RHI: Stormont officials kept scrutiny committee in dark, says MLA
An MLA has claimed that Stormont officials kept poultry producer Moy Park well informed about RHI, while the watchdog committee scrutinising the botched green energy scheme was left in the dark.
Patsy McGlone, former chairman of the Assembly's Enterprise, Trade and Investment (Deti) Committee, made the remarks while giving evidence to the RHI Inquiry.
The committee was tasked with examining proposed legislation for the scheme and Mr McGlone was yesterday quizzed by the panel over whether members should have scrutinised matters more closely.
The inquiry has previously heard how Moy Park was kept well informed at various points in 2015 about the progress of the planned changes to RHI that would make it less lucrative.
It has also heard evidence that the poultry industry was the root cause of a surge in applications to the scheme in 2015, when plans were made to bring it under control.
Officials wanted to introduce tariffs in October of 2015 to reduce the level of overly generous subsidies claimants could earn.
However, a further four-week delay allowed a massive spike in applications to the scheme.
Mr McGlone told the inquiry that RHI was presented to his Stormont committee as the "all-singing, all-dancing, new green energy future".
He added: "It appears that others outside the Assembly were much better informed than elected officials, as the inquiry has since found out.
"Perhaps we should have had our meetings at Moy Park."
Counsel to the inquiry, David Scoffield QC, said that while reviews of the scheme were scheduled, the committee had no real briefing of what that exactly meant.
He pointed out that at one stage there was no engagement between the committee and department for nine months.
RHI was to be reviewed in early 2014 when critical flaws would have been flagged and an opportunity made available to assess whether it was offering value for money. However, this never happened.
Mr McGlone claimed that the energy scheme was "repeatedly presented as successful" and no flags were being raised.
He said the committee relied on the department providing the necessary information and that planned oral briefings did not happen.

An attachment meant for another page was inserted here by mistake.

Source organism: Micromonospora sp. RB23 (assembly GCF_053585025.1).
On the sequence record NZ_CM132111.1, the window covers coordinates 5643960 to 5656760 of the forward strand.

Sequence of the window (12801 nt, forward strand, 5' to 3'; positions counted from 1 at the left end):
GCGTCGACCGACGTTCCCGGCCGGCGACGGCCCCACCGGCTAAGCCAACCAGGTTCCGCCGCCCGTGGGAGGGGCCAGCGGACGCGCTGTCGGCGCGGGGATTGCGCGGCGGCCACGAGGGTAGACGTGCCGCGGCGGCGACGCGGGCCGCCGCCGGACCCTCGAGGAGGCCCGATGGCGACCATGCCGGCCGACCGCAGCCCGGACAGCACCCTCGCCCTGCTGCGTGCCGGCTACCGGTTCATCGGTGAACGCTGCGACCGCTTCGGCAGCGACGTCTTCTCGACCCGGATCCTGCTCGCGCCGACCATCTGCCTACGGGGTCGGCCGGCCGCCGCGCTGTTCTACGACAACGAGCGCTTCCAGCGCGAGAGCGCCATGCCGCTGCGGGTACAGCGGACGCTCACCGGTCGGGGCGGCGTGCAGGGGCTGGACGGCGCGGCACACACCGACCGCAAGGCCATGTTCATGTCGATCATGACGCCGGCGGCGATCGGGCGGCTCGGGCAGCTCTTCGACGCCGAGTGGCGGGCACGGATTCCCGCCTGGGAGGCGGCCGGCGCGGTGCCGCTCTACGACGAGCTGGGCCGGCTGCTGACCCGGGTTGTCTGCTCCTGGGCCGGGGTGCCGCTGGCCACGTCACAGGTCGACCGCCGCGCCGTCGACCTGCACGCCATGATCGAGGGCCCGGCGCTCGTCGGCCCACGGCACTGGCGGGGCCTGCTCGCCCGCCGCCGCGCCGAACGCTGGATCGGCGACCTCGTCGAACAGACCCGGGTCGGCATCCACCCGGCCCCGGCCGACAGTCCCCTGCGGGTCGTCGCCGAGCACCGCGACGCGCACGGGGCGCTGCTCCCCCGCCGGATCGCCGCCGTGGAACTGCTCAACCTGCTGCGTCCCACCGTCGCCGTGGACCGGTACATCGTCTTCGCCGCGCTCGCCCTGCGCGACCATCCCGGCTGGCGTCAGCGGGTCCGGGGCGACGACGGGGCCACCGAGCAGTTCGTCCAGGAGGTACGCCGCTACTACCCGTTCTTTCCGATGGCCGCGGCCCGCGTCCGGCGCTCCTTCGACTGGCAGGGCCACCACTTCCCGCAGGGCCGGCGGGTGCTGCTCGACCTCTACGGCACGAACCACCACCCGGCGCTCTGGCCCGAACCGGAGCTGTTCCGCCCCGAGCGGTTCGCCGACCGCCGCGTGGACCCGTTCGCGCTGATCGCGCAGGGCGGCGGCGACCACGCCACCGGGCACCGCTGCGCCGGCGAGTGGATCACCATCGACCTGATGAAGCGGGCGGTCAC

He said: "It would have been very unusual if the department had continued to promote a scheme that was flawed in any way.
"There was nothing in our briefings to say that there was anything odd with the scheme.
"We clearly know now that there was a whole lot going wrong but that didn't emerge until later on."
The Mid Ulster MLA added: "You are utterly reliant on people being open and professional and giving you the necessary information to make fully informed decisions.
"If people either deliberately or otherwise withhold information, you're left in a position of making a decision that's not properly informed."
Mr McGlone said there was "no sense of urgency" when the department was presenting proposals for subsidies to be cut in the autumn of 2015.
He added that he didn't discover the full scale of the overspend until mid-2016, at which point he said he was "absolutely shocked and astounded".
He said that at that point in time department officials were "trying to hold their finger in the dam and not telling the statutory oversight committee about the scale of problem".
"If the department had come to us with evidence there wouldn't have been a problem with the committee absorbing the details and offering a solution," he said.
Mr Scoffield pointed out that by the time former Enterprise Minister Jonathan Bell wrote to the committee in February 2016 about the closure of the scheme, the "situation was shambolic".
He asked Mr McGlone what hindered the committee from getting to grip with issues.
Mr McGlone pointed out that the "free flow of comprehensive, open and proper information" was fundamental to the committee's work.
He added that in hindsight the committee could have done more if evidence had been presented in "a full, proper and professional way".